This morning’s meditation from “Jesus: The Model of Religious” was about those that hunger and thirst after righteousness. It does not mean that a person literally hunger and thirst after righteousness, but it does mean that a person will do whatever he can to perform virtue in his every day activities.
In this respect, I am reminded of several stories about St. Therese of Lisieux. One of the most memorable is about the nun she helped down the hallways of the Carmel. Apparently, the nun was extremely cantankerous and very capricious. She would always tell St. Therese that she was either walking too fast or walking too slow for her. Yet St. Therese was patient with the nun and did whatever she was asked to do by her. She exhibited great patience.
Indeed, hungering and thirsting after righteousness means finding daily opportunities to do God’s will. After all, God presents us with hundreds of these opportunities every day. Even if we do not recognize them as such, there are things which happen that demand our obedience, love, etc. We may not like what we are given sometimes, but we should be able to seize the opportunities and use them.
By using these opportunities, we can become great saints. St. Therese is an example of this because she did nothing really extraordinary during her life. It was only after her death that people realized exactly what kind of person she had been and how she had achieved such great holiness.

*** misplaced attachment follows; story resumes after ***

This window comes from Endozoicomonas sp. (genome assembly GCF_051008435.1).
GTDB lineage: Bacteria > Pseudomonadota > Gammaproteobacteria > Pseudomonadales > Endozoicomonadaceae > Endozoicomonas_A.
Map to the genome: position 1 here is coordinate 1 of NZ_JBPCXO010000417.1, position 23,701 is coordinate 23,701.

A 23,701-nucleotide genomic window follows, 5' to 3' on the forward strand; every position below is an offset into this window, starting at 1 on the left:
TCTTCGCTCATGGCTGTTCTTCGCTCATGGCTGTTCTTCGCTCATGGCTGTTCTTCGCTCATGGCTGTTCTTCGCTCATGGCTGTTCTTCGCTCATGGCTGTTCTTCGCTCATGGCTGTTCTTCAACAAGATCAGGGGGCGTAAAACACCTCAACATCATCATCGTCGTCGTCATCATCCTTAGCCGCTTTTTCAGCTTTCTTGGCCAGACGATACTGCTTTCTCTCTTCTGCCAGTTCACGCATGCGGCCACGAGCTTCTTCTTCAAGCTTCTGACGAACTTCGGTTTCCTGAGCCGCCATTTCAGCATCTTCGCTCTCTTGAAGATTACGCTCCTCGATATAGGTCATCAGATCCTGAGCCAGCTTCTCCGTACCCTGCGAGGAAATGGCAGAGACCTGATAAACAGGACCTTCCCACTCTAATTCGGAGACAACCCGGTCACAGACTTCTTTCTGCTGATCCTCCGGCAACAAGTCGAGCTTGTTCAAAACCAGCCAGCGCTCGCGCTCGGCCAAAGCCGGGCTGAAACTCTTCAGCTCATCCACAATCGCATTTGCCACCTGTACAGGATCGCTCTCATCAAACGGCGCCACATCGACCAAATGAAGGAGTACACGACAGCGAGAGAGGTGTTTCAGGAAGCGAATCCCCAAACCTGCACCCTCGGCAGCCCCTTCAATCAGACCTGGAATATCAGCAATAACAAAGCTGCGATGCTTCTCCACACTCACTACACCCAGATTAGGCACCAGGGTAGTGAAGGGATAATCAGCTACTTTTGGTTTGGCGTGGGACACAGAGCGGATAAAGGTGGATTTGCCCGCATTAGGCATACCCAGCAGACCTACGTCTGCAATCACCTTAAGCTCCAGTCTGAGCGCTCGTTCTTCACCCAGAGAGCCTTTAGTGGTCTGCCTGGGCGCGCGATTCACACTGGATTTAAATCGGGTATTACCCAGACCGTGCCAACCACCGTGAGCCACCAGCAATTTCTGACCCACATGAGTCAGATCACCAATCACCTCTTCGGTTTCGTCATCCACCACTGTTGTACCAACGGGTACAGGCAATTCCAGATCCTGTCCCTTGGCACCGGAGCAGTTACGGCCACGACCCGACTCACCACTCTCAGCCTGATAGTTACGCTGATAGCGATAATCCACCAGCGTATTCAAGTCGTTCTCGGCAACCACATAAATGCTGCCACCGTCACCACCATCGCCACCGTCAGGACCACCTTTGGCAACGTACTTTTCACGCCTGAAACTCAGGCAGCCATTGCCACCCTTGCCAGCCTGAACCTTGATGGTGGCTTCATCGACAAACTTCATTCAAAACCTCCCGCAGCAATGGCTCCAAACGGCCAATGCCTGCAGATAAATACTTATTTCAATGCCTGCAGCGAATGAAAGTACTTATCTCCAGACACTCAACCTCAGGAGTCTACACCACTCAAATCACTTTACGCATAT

The same thing is applicable to St. John Baptist de La Salle. Throughout his entire life, he did those things that he found most distasteful because he knew that they came from God Himself. In the books I have read about him, I have not encountered any extraordinary miracles or phenomena during his lifetime. He never levitated in the air or had any extraordinary ecstasies, but that was not necessary. The growth of his Institute and its schools was proof enough that he was doing God’s will.
We should then strive to hunger and thirst after righteousness no matter how hard the road may seem and no matter how distasteful the choices that God presents. By doing what we are supposed to do and doing it well, we are obeying Him.
Our Lady of Mount Carmel, pray for us!
St. Therese of Lisieux, pray for us!
St. John Baptist de La Salle, pray for us!